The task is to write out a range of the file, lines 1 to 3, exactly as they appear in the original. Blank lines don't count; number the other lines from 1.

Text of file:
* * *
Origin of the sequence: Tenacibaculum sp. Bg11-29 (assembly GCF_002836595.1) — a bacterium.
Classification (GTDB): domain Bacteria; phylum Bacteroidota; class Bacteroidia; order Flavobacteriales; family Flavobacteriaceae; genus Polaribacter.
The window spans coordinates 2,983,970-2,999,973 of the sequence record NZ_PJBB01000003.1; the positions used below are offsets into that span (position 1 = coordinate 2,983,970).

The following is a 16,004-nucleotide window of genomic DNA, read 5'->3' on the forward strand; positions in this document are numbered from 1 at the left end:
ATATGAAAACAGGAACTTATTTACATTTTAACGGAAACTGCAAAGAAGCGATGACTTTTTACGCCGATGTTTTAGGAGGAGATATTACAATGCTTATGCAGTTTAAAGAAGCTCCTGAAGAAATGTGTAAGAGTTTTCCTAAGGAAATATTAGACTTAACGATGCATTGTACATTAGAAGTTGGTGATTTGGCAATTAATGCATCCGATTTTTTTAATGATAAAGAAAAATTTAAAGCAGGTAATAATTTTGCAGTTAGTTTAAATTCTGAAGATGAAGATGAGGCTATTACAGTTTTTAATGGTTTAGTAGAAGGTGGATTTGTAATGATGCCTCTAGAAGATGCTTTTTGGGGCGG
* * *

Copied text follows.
Origin of the sequence: Tenacibaculum sp. Bg11-29 (assembly GCF_002836595.1) — a bacterium.
Classification (GTDB): domain Bacteria; phylum Bacteroidota; class Bacteroidia; order Flavobacteriales; family Flavobacteriaceae; genus Polaribacter.
The window spans coordinates 2,983,970-2,999,973 of the sequence record NZ_PJBB01000003.1; the positions used below are offsets into that span (position 1 = coordinate 2,983,970).